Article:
Christiaan Huygens made a remarkable difference in Astronomy and Physics, but who is he? He is the son of Constantin Huygens and Suzanna van Baerle and was born on April 14, 1629 in The Hague, Netherlands. Having a dad who had a number of contacts and networks had exposed Christiaan to influences of Descartes, one of the famous mathematicians. He studied at the University of Leiden and took up Law and Mathematics; however he earned a degree at the College of Orange.
Christiaan Huygens became known due to his contributions such as the Wave Theory of Light, which was based on Robert Hooke?s suggestions and had three theories that explain the mechanics of light. In the later year, Isaac Newton provided a different explanation. He also explained something about Momentum that contributed to Mechanics. In Astronomy, on the other hand, he was recognized for discovering Titan, Saturn?s largest Moon. He also observed the Orion Nebula, which he subdivided into different stars using his modern telescope. The region that appears brighter than other regions was named after him, calling it Huygens Region.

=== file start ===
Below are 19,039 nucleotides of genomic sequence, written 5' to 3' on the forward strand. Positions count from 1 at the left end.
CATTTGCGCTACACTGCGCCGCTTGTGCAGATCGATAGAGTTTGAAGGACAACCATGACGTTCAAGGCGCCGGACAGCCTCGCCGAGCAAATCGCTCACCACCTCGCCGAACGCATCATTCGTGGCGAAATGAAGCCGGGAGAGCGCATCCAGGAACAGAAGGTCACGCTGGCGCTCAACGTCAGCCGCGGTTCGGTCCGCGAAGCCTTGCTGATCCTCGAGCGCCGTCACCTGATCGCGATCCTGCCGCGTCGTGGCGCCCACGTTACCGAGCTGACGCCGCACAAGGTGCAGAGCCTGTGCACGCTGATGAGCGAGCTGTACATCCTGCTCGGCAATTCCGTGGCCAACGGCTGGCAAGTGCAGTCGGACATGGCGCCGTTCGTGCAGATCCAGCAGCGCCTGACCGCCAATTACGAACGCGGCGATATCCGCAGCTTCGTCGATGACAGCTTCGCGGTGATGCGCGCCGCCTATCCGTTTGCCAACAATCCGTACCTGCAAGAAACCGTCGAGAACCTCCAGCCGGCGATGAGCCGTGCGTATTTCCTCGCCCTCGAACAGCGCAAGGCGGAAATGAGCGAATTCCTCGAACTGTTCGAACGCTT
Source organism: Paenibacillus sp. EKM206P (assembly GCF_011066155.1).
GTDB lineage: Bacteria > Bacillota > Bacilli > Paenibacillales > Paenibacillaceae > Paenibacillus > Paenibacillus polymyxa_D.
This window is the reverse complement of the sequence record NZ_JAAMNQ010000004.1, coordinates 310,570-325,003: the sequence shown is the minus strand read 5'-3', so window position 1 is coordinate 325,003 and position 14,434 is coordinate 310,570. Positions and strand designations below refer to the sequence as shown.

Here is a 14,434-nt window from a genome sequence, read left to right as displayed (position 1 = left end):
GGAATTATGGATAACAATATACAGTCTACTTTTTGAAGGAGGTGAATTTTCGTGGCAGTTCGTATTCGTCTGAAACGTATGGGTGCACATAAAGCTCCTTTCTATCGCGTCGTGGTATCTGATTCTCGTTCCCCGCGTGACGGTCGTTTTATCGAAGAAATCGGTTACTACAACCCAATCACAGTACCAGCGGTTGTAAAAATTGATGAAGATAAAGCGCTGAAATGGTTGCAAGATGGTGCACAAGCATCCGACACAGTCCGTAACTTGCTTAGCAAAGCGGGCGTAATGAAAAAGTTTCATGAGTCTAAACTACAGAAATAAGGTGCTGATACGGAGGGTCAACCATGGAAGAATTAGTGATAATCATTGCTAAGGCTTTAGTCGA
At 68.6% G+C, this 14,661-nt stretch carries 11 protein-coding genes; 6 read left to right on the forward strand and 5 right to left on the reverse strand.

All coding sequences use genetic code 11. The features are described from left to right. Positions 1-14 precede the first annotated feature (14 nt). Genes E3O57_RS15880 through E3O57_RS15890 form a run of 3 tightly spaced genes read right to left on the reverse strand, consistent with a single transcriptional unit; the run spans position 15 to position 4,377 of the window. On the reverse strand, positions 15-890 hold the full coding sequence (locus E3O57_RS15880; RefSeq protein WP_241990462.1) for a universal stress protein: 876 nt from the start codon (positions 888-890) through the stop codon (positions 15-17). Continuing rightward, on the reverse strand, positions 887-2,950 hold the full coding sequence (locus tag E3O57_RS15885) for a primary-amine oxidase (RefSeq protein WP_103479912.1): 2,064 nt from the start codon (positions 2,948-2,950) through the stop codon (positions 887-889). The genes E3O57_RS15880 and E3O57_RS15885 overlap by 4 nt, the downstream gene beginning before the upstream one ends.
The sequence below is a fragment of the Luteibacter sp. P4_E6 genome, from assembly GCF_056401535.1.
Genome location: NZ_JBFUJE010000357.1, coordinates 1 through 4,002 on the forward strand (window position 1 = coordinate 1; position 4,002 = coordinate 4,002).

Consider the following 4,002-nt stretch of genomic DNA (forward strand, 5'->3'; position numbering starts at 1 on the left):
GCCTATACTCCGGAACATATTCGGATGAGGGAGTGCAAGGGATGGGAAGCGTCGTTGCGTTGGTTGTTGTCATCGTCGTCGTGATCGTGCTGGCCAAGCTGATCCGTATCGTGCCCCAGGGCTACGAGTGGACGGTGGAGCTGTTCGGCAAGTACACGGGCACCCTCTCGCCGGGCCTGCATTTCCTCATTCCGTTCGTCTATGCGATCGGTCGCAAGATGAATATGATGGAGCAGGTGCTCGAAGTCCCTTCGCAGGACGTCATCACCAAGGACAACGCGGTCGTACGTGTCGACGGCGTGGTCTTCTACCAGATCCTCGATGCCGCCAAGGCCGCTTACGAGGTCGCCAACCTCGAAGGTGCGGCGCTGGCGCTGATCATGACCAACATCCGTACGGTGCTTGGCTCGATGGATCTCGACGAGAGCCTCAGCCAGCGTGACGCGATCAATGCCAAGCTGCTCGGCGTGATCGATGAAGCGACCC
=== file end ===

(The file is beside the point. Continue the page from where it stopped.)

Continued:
The transit of Mercury over the Sun was also observed along with astronomers. Moreover, he improved the telescope lenses in 1654, which helped resolve astronomical disputes. Another is his invention of the Pendulum Clock and watches. In 1675, he focused on the creation of balance wheel and spring assembly, which can now be found in wristwatches. Notably, the first watch that was motion-regulated by a balance spring was made in Paris under Christiaan?s direction and served as a gift to King Louis XIV of France.
In 1680 marked the discovery of internal combustion engine that is fuelled by gunpowder. Sometime in 1681, on the other hand, he returned to Holland due to the prejudice of French Catholics towards his inventions. In there, he took the opportunity to construct enormous lenses, which was placed at the Royal Society of London. It was also at this time that he discovered the achromatic eye-piece telescope.
Moreover, Christiaan Huygens? writings include Horologium Oscillatorium in 1673 and Cosmotheoros or Conjectures Concerning the Planetary Worlds, in which he discussed the existence of extraterrestrial life and was published prior to his death on July 8, 1695.